Myths of the Civil War

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An excellent post at the blog Letters From Cato on Myths of the Civil War:

Jesse Kelly tweeted this out the other day:*

1. Slavery is a repulsive thing and a stain on the history of our country. 2. Did you know in the beginning Lincoln would have stopped the war and let the South keep their slaves? See? Complicated.

*This was either before or after he was suspended, which is another matter in and of itself.

This is a fairly standard talking point about the civil war. The longer form of it goes something like this: “The civil war wasn’t really about slavery, and as proof, look at Lincoln. Abraham Lincoln was perfectly willing to go back to the status quo ante had the confederates laid down their arms early on in the war. So see – the civil war wasn’t really about slavery because Lincoln himself was willing to allow slavery to continue.”

This is one of several arguments about the war that I come across with some regularity, so I’ve decided to post about it and a few of the other common myths I’ve heard repeated.

Before I begin, let me note that I use “myth” with some reservation, because many of these arguments have a grain of truth. Therefore they are not complete myths or fabrications. Rather, they are arguments that either distort the context or leave off important bits of information. For simplicity’s sake, though, that’s the title I’ve gone with.

Myth #1: Lincoln’s aim was to preserve the union, not to end slavery.

I’ll start with the above-stated one first. As I said, there is a grain of truth to it. Lincoln’s primary aim truly was to restore the union, and he was willing at first to retain slavery if it meant an early end to the war. What’s more, Lincoln was anti-slavery, but he was not an abolitionist, meaning he desired the eventual eradication of slavery, but did not advocate immediate measures for its end. (Of course this is a point against another myth, which I’ll get to later.)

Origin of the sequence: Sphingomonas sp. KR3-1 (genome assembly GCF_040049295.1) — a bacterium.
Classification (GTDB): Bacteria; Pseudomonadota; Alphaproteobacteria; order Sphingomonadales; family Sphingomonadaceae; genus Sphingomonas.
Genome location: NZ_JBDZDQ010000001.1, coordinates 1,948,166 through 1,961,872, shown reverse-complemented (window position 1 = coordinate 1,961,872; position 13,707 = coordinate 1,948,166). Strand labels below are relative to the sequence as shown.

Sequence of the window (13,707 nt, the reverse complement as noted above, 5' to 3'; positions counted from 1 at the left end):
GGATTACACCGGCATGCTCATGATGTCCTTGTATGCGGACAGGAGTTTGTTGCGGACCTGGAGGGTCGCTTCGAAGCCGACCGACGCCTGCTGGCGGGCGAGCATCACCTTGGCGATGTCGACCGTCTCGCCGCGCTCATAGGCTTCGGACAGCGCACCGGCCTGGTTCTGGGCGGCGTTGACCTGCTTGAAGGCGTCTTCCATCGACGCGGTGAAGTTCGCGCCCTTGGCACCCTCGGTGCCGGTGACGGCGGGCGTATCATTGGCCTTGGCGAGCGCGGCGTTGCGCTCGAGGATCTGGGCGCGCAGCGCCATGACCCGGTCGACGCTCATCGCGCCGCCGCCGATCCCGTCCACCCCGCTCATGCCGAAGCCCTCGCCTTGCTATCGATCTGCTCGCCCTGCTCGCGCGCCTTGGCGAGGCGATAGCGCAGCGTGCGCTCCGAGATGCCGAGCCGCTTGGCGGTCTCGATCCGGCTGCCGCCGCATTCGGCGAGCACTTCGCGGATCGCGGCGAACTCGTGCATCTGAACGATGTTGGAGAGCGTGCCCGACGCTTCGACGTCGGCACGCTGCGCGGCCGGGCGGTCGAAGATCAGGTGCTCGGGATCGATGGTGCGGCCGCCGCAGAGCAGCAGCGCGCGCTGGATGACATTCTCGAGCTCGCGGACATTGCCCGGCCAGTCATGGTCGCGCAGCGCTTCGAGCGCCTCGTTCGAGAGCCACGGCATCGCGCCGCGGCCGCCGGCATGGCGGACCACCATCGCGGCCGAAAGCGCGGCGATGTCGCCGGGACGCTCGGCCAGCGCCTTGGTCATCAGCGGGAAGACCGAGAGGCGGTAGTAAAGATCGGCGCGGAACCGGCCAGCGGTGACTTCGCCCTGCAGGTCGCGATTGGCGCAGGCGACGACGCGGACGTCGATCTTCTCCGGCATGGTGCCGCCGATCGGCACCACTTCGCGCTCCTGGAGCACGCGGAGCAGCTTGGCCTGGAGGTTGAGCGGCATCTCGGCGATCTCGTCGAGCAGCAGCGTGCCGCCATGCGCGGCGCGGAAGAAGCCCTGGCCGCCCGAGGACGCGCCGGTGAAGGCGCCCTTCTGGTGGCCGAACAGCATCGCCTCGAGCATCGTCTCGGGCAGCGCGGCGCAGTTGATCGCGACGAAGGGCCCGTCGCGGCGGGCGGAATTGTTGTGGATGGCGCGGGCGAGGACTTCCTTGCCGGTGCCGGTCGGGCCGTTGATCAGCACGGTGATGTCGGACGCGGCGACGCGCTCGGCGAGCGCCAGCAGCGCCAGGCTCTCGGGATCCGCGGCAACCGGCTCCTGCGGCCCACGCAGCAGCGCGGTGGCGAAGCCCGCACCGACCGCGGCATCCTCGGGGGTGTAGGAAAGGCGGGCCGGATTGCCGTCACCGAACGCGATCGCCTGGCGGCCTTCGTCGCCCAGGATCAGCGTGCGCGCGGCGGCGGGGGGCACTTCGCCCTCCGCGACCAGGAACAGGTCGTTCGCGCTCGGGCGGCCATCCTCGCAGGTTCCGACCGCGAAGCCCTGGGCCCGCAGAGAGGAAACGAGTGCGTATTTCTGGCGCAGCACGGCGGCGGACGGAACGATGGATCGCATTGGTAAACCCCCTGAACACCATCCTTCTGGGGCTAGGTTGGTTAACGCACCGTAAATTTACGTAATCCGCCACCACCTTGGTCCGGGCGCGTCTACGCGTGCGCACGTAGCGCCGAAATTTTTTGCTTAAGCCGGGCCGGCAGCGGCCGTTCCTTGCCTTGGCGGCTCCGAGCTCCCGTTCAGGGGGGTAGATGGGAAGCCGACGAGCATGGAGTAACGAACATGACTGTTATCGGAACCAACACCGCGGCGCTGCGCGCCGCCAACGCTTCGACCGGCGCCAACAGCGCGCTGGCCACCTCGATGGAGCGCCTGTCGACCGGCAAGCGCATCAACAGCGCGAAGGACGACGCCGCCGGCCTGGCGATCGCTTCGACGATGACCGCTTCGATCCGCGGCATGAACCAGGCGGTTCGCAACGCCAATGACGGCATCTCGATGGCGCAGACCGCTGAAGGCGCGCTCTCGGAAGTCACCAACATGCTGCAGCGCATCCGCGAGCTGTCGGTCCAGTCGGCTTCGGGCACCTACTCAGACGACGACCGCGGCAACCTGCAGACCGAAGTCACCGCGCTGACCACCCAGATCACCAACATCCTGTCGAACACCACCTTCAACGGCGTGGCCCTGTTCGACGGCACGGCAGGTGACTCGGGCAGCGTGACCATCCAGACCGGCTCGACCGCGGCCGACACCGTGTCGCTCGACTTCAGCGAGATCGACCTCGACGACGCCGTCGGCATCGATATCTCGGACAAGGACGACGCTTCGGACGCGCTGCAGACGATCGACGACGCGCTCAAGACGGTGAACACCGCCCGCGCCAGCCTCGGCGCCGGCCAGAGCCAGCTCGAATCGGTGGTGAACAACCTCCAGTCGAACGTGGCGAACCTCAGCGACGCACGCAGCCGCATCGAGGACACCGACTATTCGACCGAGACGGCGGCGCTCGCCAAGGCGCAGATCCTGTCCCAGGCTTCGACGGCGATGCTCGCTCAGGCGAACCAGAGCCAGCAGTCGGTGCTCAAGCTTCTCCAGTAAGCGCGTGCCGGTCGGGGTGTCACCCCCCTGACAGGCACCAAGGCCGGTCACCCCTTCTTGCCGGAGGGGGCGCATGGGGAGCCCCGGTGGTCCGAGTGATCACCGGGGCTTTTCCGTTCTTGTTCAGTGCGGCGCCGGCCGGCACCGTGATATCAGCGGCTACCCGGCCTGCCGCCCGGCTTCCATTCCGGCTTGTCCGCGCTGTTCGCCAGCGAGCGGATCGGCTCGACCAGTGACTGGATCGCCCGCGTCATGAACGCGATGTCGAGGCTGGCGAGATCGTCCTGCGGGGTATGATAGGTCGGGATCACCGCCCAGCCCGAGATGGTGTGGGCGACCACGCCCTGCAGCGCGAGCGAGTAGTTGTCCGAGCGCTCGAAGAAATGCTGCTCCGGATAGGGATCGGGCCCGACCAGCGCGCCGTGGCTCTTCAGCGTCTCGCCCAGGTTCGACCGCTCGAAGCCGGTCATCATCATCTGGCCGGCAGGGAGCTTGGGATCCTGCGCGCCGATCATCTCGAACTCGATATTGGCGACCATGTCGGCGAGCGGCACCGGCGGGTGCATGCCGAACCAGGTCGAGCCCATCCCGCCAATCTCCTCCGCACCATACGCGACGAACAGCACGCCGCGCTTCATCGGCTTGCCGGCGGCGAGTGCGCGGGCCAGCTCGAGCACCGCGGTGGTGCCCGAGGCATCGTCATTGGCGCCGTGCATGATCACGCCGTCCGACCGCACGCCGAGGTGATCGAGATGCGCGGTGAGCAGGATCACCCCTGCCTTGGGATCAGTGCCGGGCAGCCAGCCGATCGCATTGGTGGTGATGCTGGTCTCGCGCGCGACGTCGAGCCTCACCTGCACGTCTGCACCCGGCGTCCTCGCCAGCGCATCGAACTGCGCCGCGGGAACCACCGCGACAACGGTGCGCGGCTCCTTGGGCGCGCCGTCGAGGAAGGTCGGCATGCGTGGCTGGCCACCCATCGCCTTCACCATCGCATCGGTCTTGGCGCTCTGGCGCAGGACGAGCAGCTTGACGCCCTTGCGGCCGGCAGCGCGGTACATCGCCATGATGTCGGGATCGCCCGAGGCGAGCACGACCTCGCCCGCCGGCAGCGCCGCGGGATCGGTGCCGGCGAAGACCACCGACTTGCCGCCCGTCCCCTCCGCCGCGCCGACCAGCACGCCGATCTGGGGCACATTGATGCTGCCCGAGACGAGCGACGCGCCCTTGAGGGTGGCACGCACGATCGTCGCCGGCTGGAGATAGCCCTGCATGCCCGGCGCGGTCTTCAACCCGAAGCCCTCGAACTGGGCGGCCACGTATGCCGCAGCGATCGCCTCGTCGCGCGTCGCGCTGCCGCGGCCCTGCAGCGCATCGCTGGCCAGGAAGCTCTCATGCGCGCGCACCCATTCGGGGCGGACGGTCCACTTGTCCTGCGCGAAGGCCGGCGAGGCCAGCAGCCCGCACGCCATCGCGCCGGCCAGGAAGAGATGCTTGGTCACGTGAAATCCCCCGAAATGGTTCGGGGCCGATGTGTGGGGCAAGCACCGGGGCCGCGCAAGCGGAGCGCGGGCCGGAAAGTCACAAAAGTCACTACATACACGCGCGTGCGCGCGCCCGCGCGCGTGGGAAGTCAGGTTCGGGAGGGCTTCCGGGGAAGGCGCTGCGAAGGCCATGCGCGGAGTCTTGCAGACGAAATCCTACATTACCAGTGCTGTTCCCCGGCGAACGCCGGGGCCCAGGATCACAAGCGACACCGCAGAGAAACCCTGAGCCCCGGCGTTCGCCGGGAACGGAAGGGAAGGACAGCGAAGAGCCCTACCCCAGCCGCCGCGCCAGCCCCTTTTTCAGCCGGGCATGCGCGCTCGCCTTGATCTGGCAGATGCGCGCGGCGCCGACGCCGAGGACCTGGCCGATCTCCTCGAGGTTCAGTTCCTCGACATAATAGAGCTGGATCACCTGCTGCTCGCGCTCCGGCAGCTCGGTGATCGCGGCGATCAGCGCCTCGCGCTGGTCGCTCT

That being said, there are several reasons this argument is misleading. First of all, it leaves the impression that Lincoln wasn’t concerned about slavery at all, or that his passion for emancipation was lacking. While he may not have favored immediate abolition, he nonetheless spent almost the entirety of his public career forcefully and unequivocally condemning slavery, expressing a desire for its eventual abolition.

Also, one has to consider his House Divided speech. Only in the context of a united country could we arrive at a nation that was totally free. If the slave states removed themselves from the union, then abolition no longer is a possibility. So whole Lincoln was primarily interested in maintaining the union at all costs, it was to preserve a union which would eventually pave the way for the total eradication of slavery.

What’s more, as the war progressed, it became a war for emancipation. The Emancipation Proclamation is often dismissed as a cynical prop for perpetuating the war, but the proclamation changed the moral arc of the war. That most of Lincoln’s cabinet urged Lincoln not to issue the proclamation would seem to be a point of proof in how passionately Lincoln felt about this measure.

 

Go here to read the rest.

 

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8 Comments

  1. #2 – In fact, according to a recent history book I read, there was what the author called, “The Other Thirteenth Amendment,” which was meant to resolve the secession crisis by “enshrining” (my term, right or wrong) slavery in the states where it was and not allow it to be spread. Hot heads on both sides of the issue killed it.

    And, here commenceth the diatribe. The pencil-necked geeks that run Twitter, the public school monopoly, the academy, etc. know as much about real history, real men’s motivations, etc. as they do about fornication.